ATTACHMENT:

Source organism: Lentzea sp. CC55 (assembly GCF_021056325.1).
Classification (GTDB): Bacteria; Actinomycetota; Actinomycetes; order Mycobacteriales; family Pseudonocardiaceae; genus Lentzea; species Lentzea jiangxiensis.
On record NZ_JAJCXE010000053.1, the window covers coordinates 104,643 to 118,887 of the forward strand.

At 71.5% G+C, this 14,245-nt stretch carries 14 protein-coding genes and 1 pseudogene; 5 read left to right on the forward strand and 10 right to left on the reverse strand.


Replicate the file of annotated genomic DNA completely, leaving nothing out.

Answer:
Source organism: Lentzea sp. CC55 (assembly GCF_021056325.1).
Classification (GTDB): Bacteria; Actinomycetota; Actinomycetes; order Mycobacteriales; family Pseudonocardiaceae; genus Lentzea; species Lentzea jiangxiensis.
On record NZ_JAJCXE010000053.1, the window covers coordinates 104,643 to 118,887 of the forward strand.

At 71.5% G+C, this 14,245-nt stretch carries 14 protein-coding genes and 1 pseudogene; 5 read left to right on the forward strand and 10 right to left on the reverse strand.